The way out of “Visual Music” is through “Into the Unknown -- Abstraction from the Collection,” paintings MOCA owns by Jasper Johns, Robert Rauschenberg, Mark Rothko, Franz Kline, Willem de Kooning and others. This is visual music too. It features work that came out of the New York schools of music and the visual arts in the 1950s, where the likes of John Cage and Morton Feldman had exceptionally close ties to Rauschenberg, Johns and other artists. “If you don’t have a friend who’s a painter,” Feldman once said in a lecture, “you are in trouble.”
Artists and musicians created a zeitgeist, shared ideas and worked toward similar ends. But they also respected the unique qualities of their different art forms. Feldman took the musical design for his flute, piano and glockenspiel trio, “Why Patterns?,” from a painting by Johns, but the translation is on the deep level that Klee’s music-to-painting translations were, with music never attempting to sound visual.
The omission of these New York schools, which were central to the history of American art and music (and central to the coming together of art and music in America), is all but synaesthesia as amnesia, especially given MOCA’s history of dealing with this work in such landmark exhibitions as “Rolywholyover A Circus” in 1993.
Can MOCA have forgotten that Fischinger set 20th century music on a new course, a course that ultimately had a profound impact on visual art? In 1937, Cage worked as an assistant to the emigre filmmaker. Interested in Buddhism, Fischinger explained to the young composer one day that every inanimate object has a spirit, an inner sound that can be made audible by setting the object into vibration. That set Cage hitting, scratching and rubbing everything he could get his hands on, with the result that he became a percussion composer with radically new theories about the nature of sound, silence, noise and music.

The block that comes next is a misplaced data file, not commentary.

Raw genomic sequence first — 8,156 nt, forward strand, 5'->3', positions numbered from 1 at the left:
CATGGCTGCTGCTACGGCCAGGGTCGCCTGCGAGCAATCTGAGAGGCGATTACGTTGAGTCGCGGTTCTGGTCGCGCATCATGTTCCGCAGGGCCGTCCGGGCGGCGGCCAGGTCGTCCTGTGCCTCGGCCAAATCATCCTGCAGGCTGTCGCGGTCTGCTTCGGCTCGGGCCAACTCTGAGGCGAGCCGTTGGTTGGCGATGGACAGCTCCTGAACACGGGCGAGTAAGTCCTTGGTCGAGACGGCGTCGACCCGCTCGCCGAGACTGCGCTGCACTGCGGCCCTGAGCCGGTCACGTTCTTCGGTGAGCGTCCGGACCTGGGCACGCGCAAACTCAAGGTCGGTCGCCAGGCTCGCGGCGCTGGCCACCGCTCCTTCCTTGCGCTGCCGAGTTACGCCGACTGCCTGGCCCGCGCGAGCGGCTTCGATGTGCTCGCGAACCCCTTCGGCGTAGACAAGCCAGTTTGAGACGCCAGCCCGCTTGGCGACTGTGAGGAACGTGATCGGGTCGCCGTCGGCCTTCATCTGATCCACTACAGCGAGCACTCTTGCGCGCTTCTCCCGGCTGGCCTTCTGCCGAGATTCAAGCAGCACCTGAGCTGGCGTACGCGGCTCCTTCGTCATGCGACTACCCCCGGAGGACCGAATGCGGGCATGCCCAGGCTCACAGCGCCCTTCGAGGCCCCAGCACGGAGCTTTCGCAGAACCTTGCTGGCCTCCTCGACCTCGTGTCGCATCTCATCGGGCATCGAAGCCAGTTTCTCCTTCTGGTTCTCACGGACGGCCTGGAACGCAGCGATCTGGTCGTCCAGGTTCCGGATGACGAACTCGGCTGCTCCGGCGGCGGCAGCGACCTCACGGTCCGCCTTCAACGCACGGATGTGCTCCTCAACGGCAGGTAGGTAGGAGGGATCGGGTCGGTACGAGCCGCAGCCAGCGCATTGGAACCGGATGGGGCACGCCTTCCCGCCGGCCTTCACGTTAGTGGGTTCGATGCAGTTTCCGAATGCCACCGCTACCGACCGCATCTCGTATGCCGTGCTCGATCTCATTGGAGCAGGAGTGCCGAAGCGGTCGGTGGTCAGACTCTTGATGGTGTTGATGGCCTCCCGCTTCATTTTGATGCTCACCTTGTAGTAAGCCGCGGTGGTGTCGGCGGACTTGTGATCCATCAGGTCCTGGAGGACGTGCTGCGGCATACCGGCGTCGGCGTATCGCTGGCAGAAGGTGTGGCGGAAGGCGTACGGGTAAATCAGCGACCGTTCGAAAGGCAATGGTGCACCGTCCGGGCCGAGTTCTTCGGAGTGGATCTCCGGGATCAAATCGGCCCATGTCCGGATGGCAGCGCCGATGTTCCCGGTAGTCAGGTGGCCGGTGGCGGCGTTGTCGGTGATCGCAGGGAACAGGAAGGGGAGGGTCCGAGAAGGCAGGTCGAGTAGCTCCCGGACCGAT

Percussion eventually found its way into a broad range of musical thinking. And Cage’s ideas crucially influenced the development of Johns, Rauschenberg and other visual artists, to say nothing of Fluxus, the neo-Dada, Cage-inspired art movement that gave Nam June Paik and Yoko Ono their starts. That impact is stronger than ever.
Drive west from MOCA on Wilshire and the impact is evident if you look for it. “Percussion Music,” the small, smart new exhibition at the mid-Wilshire SolwayJones gallery, reveals the important implications of the post-Cagean aesthetic in visual art. Here Tom Marioni creates birdlike drawings by drumming on sandpaper with jazz drum sticks. Steve Roden figures out a way to translate the parking lot design of Dodger Stadium into notes on a glockenspiel. Cage called percussion revolution, and the revolution continues.
So too does the glockenspiel. By sheer coincidence, Feldman’s “Why Patterns?,” arguably the finest musical score ever designed after a painting, will be performed at 8 p.m. Monday as part of the Monday Evening Concerts at the Los Angeles County Museum of Art. Can it be that musicians and composer talk, yet museums don’t?
“Visual Music” is a missed opportunity to more meaningfully explore an issue that concerns everyone -- the battle of the senses -- and to connect it with our times, our city, or even with MOCA’s own collection and tradition. But at least it makes us ponder the mysteries of the senses and wonder: When sound leads to sight, and vice versa, whence patterns and why?
Mark Swed is The Times’ classical music writer.